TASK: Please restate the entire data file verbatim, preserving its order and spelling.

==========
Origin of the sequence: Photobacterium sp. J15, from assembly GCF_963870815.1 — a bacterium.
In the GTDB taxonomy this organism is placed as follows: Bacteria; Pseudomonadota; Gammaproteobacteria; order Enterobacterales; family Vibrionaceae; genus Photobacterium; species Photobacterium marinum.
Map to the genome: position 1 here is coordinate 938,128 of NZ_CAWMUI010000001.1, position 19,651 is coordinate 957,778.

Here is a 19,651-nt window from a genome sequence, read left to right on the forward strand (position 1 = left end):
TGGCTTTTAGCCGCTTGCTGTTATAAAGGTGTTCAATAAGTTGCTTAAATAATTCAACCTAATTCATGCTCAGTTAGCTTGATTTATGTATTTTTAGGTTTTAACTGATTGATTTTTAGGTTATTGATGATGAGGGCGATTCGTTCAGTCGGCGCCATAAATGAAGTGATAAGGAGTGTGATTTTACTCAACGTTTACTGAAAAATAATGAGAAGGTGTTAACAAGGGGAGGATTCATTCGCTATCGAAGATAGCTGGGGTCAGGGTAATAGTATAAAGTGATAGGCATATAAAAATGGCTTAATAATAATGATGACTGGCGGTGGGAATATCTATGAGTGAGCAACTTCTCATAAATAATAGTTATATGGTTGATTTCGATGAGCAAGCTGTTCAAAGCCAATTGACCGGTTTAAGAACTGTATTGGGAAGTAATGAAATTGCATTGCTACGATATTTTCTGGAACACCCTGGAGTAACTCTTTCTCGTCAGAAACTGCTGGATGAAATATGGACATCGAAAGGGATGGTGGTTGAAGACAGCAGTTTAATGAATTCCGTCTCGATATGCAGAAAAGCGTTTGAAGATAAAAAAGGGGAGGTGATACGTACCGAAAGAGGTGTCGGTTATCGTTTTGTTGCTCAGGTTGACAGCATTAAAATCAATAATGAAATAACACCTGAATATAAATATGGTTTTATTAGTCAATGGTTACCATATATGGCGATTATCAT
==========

Origin of the sequence: Photobacterium sp. J15, from assembly GCF_963870815.1 — a bacterium.
In the GTDB taxonomy this organism is placed as follows: Bacteria; Pseudomonadota; Gammaproteobacteria; order Enterobacterales; family Vibrionaceae; genus Photobacterium; species Photobacterium marinum.
Map to the genome: position 1 here is coordinate 938,128 of NZ_CAWMUI010000001.1, position 19,651 is coordinate 957,778.

Here is a 19,651-nt window from a genome sequence, read left to right on the forward strand (position 1 = left end):
TGGCTTTTAGCCGCTTGCTGTTATAAAGGTGTTCAATAAGTTGCTTAAATAATTCAACCTAATTCATGCTCAGTTAGCTTGATTTATGTATTTTTAGGTTTTAACTGATTGATTTTTAGGTTATTGATGATGAGGGCGATTCGTTCAGTCGGCGCCATAAATGAAGTGATAAGGAGTGTGATTTTACTCAACGTTTACTGAAAAATAATGAGAAGGTGTTAACAAGGGGAGGATTCATTCGCTATCGAAGATAGCTGGGGTCAGGGTAATAGTATAAAGTGATAGGCATATAAAAATGGCTTAATAATAATGATGACTGGCGGTGGGAATATCTATGAGTGAGCAACTTCTCATAAATAATAGTTATATGGTTGATTTCGATGAGCAAGCTGTTCAAAGCCAATTGACCGGTTTAAGAACTGTATTGGGAAGTAATGAAATTGCATTGCTACGATATTTTCTGGAACACCCTGGAGTAACTCTTTCTCGTCAGAAACTGCTGGATGAAATATGGACATCGAAAGGGATGGTGGTTGAAGACAGCAGTTTAATGAATTCCGTCTCGATATGCAGAAAAGCGTTTGAAGATAAAAAAGGGGAGGTGATACGTACCGAAAGAGGTGTCGGTTATCGTTTTGTTGCTCAGGTTGACAGCATTAAAATCAATAATGAAATAACACCTGAATATAAATATGGTTTTATTAGTCAATGGTTACCATATATGGCGATTATCAT